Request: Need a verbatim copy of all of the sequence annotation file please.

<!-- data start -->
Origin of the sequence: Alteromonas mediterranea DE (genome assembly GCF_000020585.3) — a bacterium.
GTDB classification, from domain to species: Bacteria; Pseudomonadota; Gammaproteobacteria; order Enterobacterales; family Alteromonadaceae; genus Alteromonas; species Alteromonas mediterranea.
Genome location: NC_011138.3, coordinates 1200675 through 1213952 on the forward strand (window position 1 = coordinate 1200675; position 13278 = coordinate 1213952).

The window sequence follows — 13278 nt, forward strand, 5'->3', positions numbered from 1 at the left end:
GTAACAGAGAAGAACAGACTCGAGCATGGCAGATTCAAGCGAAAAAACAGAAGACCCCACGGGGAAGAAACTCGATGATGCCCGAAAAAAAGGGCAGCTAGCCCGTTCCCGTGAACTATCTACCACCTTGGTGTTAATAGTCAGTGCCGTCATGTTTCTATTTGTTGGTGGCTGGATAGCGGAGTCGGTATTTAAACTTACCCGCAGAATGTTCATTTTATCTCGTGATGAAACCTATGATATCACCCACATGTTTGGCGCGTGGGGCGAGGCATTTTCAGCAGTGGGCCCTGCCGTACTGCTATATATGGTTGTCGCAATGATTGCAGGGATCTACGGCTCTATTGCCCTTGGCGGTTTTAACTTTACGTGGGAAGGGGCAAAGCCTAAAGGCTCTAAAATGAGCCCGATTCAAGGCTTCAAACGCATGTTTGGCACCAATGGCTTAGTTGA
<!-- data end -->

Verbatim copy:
Origin of the sequence: Alteromonas mediterranea DE (genome assembly GCF_000020585.3) — a bacterium.
GTDB classification, from domain to species: Bacteria; Pseudomonadota; Gammaproteobacteria; order Enterobacterales; family Alteromonadaceae; genus Alteromonas; species Alteromonas mediterranea.
Genome location: NC_011138.3, coordinates 1200675 through 1213952 on the forward strand (window position 1 = coordinate 1200675; position 13278 = coordinate 1213952).

The window sequence follows — 13278 nt, forward strand, 5'->3', positions numbered from 1 at the left end:
GTAACAGAGAAGAACAGACTCGAGCATGGCAGATTCAAGCGAAAAAACAGAAGACCCCACGGGGAAGAAACTCGATGATGCCCGAAAAAAAGGGCAGCTAGCCCGTTCCCGTGAACTATCTACCACCTTGGTGTTAATAGTCAGTGCCGTCATGTTTCTATTTGTTGGTGGCTGGATAGCGGAGTCGGTATTTAAACTTACCCGCAGAATGTTCATTTTATCTCGTGATGAAACCTATGATATCACCCACATGTTTGGCGCGTGGGGCGAGGCATTTTCAGCAGTGGGCCCTGCCGTACTGCTATATATGGTTGTCGCAATGATTGCAGGGATCTACGGCTCTATTGCCCTTGGCGGTTTTAACTTTACGTGGGAAGGGGCAAAGCCTAAAGGCTCTAAAATGAGCCCGATTCAAGGCTTCAAACGCATGTTTGGCACCAATGGCTTAGTTGA